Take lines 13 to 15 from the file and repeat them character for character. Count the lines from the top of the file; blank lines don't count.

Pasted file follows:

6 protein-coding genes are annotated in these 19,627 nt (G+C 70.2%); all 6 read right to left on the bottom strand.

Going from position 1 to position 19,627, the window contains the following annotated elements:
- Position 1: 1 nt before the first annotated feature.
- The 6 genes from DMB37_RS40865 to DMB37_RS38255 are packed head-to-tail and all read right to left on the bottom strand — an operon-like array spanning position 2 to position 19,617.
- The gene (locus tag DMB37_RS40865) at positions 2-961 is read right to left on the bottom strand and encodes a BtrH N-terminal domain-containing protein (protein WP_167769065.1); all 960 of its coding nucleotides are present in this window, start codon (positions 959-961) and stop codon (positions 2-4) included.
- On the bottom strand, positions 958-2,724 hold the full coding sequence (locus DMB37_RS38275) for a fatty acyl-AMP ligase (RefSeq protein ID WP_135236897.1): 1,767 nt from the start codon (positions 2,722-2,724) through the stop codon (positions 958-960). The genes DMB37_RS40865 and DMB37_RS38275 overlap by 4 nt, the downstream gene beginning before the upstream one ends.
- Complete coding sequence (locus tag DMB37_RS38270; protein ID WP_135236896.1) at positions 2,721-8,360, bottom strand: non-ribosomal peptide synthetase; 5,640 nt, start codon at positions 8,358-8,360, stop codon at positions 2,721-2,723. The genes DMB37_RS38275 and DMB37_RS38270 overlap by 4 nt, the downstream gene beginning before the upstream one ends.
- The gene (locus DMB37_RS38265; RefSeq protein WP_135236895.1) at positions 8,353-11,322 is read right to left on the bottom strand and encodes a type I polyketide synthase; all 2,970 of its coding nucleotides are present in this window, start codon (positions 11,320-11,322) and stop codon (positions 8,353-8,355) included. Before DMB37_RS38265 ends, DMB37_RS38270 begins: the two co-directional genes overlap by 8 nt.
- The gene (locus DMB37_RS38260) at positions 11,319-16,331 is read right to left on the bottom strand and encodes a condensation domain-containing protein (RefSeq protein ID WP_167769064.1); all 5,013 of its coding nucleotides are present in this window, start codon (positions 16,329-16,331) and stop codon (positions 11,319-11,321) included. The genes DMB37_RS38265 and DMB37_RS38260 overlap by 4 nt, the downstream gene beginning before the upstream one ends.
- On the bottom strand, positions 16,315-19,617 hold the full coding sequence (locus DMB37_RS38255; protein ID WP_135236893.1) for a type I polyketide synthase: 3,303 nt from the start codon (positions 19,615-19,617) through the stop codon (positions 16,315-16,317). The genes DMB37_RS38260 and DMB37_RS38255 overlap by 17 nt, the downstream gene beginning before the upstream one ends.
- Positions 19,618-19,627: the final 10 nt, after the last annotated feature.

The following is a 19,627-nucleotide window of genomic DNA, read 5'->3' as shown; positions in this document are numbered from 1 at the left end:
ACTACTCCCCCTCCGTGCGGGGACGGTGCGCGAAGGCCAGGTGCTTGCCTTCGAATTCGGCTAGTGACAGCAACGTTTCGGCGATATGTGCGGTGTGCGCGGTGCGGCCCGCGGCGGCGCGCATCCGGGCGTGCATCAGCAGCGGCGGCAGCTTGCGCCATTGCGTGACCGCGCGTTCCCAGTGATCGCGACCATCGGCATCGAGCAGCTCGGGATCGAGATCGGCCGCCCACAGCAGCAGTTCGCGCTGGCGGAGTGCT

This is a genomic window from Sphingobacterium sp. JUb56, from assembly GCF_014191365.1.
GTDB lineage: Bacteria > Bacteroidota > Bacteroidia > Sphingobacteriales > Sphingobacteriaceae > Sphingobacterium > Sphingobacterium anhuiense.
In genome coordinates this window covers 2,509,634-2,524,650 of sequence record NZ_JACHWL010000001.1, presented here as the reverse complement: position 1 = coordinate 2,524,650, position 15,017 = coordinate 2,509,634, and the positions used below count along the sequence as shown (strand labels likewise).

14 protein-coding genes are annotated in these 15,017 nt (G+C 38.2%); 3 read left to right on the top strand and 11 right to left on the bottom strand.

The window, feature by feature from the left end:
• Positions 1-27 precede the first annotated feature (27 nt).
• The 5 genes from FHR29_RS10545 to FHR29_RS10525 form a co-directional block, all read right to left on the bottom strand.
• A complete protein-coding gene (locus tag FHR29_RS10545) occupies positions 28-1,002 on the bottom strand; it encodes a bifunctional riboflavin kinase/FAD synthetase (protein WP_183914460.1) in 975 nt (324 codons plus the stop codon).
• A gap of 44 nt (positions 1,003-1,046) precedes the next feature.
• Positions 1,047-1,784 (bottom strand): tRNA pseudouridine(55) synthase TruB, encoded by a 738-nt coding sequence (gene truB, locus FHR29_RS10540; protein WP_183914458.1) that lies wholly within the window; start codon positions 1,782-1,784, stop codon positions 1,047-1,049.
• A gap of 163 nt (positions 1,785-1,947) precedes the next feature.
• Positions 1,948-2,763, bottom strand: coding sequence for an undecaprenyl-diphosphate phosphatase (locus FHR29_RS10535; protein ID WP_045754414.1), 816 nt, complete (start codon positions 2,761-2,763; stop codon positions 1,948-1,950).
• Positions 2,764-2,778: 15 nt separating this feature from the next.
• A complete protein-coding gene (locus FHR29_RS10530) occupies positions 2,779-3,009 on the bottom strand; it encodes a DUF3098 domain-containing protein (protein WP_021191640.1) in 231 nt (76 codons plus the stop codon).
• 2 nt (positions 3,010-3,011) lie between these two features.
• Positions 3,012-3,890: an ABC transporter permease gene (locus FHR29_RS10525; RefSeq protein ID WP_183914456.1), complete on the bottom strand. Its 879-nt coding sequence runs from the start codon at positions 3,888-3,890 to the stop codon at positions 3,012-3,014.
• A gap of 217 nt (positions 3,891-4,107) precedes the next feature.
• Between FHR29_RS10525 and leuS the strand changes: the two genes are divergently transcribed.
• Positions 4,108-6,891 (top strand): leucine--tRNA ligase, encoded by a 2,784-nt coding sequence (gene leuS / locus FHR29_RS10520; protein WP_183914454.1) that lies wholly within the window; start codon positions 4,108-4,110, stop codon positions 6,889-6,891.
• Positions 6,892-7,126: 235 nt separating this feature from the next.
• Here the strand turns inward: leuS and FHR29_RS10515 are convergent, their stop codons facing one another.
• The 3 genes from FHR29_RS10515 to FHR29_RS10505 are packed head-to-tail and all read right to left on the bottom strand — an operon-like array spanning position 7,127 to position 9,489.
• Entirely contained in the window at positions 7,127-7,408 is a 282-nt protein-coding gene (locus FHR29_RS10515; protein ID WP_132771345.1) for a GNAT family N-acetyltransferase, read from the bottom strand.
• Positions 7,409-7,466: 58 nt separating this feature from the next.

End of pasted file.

ACTACTCCCCCTCCGTGCGGGGACGGTGCGCGAAGGCCAGGTGCTTGCCTTCGAATTCGGCTAGTGACAGCAACGTTTCGGCGATATGTGCGGTGTGCGCGGTGCGGCCCGCGGCGGCGCGCATCCGGGCGTGCATCAGCAGCGGCGGCAGCTTGCGCCATTGCGTGACCGCGCGTTCCCAGTGATCGCGACCATCGGCATCGAGCAGCTCGGGATCGAGATCGGCCGCCCACAGCAGCAGTTCGCGCTGGCGGAGTGCT

This is a genomic window from Sphingobacterium sp. JUb56, from assembly GCF_014191365.1.
GTDB lineage: Bacteria > Bacteroidota > Bacteroidia > Sphingobacteriales > Sphingobacteriaceae > Sphingobacterium > Sphingobacterium anhuiense.